“…I have a dream. It is a dream deeply rooted in the American dream. I have a dream that one day this nation will rise up and live out the true meaning of its creed: “We hold these truths to be self-evident: that all men are created equal.” I have a dream that…the sons of former slaves and the sons of former slave owners will be able to sit down together at the table of brotherhood… I have a dream that my four little children will one day live in a nation where they will not be judged by the color of their skin but by the content of their character… I have a dream that one day…little black boys and black girls will be able to join hands with little white boys and white girls and walk together as sisters and brothers. I have a dream…”
Delivered on the steps of the Lincoln Memorial on August 28, 1963, Martin Luther King, Jr’s “I Have a Dream” speech ranks in greatness to Lincoln’s Gettysburg Address, and Franklin D. Roosevelt’s “Infamy Speech,” presented on the day following Japan’s attack on Pearl Harbor.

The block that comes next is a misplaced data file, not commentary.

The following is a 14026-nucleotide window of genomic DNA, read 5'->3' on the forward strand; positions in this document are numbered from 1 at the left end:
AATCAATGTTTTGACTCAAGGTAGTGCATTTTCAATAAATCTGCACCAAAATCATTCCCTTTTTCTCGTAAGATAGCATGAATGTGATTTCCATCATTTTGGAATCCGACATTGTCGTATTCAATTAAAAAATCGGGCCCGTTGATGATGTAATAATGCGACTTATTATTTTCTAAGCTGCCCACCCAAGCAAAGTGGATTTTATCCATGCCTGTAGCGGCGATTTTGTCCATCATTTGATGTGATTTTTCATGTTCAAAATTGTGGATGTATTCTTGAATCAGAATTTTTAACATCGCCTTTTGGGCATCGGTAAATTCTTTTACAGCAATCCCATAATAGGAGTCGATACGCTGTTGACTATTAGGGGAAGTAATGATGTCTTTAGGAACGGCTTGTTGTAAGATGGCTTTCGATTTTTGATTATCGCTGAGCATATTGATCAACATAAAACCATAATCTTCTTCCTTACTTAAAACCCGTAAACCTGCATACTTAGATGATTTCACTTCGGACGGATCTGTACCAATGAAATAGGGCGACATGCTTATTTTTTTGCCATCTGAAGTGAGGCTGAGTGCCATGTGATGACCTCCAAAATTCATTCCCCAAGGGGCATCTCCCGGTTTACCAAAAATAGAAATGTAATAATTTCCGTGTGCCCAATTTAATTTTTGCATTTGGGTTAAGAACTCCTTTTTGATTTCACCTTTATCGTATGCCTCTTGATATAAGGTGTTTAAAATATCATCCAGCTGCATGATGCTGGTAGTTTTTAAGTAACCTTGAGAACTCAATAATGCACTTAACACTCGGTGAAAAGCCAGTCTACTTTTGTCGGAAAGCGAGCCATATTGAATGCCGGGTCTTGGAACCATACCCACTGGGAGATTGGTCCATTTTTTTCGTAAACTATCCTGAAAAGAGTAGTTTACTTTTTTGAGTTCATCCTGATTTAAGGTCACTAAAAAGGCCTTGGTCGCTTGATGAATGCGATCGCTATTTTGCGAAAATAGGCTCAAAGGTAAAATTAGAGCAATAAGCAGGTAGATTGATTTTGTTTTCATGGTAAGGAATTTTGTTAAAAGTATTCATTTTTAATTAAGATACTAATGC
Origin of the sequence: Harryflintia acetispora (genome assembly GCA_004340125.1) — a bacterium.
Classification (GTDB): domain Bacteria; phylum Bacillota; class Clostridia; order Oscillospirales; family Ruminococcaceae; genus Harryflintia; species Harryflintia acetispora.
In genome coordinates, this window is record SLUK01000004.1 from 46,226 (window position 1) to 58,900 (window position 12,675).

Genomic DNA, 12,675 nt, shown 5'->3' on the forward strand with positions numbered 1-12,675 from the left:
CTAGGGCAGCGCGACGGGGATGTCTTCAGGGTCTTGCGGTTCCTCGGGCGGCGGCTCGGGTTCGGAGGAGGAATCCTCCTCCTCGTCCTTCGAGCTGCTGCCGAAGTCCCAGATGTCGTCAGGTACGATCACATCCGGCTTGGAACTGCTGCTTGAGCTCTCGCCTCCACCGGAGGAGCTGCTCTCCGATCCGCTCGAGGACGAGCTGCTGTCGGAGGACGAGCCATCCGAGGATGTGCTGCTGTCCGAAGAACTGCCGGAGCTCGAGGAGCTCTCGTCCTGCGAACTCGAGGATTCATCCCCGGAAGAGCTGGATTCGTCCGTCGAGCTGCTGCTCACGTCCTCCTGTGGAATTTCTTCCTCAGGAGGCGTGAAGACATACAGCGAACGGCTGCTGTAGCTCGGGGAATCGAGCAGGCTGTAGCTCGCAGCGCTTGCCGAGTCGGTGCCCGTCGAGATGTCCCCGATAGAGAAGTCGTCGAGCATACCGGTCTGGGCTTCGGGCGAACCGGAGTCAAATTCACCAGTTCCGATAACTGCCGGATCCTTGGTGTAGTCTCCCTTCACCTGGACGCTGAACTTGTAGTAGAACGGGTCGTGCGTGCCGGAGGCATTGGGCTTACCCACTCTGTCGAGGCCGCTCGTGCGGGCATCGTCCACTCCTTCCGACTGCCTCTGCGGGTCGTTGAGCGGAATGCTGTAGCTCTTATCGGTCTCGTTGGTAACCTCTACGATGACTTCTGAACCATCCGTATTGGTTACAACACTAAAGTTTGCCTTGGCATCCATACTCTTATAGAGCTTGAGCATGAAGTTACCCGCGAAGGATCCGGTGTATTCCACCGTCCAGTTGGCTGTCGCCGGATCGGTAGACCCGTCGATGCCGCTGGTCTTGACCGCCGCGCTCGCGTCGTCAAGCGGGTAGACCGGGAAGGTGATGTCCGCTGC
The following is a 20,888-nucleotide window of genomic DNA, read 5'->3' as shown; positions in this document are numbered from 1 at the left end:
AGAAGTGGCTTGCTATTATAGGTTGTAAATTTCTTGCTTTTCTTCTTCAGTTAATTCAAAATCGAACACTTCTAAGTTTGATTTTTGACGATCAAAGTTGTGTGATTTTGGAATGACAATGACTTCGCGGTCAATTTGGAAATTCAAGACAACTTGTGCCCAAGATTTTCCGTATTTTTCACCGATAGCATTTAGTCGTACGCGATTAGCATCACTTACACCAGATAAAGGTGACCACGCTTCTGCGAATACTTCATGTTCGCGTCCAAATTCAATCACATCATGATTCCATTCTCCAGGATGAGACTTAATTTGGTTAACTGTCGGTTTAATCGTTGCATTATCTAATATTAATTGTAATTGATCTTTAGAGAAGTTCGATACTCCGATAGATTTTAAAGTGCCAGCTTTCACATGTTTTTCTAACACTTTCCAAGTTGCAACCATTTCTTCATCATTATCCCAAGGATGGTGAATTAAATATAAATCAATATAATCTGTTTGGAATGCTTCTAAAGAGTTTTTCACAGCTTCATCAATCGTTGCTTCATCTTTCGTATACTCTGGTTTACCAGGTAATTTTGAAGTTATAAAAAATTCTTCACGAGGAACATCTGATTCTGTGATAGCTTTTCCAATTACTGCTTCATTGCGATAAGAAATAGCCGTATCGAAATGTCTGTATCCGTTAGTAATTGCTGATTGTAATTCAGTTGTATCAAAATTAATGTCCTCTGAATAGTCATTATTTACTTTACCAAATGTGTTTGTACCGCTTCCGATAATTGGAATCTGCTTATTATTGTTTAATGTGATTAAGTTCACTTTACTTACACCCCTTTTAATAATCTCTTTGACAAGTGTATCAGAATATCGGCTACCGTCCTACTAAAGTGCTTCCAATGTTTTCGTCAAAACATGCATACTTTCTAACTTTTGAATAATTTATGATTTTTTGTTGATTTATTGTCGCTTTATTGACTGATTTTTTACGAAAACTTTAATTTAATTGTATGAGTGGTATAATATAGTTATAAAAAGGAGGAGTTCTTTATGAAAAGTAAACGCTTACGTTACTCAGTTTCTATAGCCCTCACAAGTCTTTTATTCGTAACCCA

Dr King’s dream was not only a vision, a hope, and a possibility; it was not merely a pipe dream, for it was also a task, one that required the willingness to spend his life, and ultimately to give his life. His was a dream about equality, freedom from oppression, and the recognition that even those who oppose us are our sisters and brothers. What Dr King modeled for us in the face of the hateful reaction to his message was expressed in his saying, “Whom you would change, you must first love.”
A dream of this sort is not looked upon kindly by those who find comfort in homogeneity. For them, diversity is a threat rather than a reality that adds to the beauty of the mosaic that is humanity. Dr King’s dream challenges us to look closely at ourselves and at our sometimes subtle attitudes and outlooks that contribute to a world at odds. If we dig beneath the rubble of our judgments, stereotypes, insecurities, and fears, we may find that our thinking about differences political, racial, religious, gender, sexual orientation, and the like, do not align with the person we would like to be.
French poet Paul Valery says the best way to make your dreams come true is to wake up! So too, the best way to make our day dreams come to fruition is to “get up.” Whether our dreams are in the socio-political, professional, or personal arenas of life, wrongs can be righted and improvements can be made – if we are up to the challenge of acknowledging and confronting our unconscious prejudices.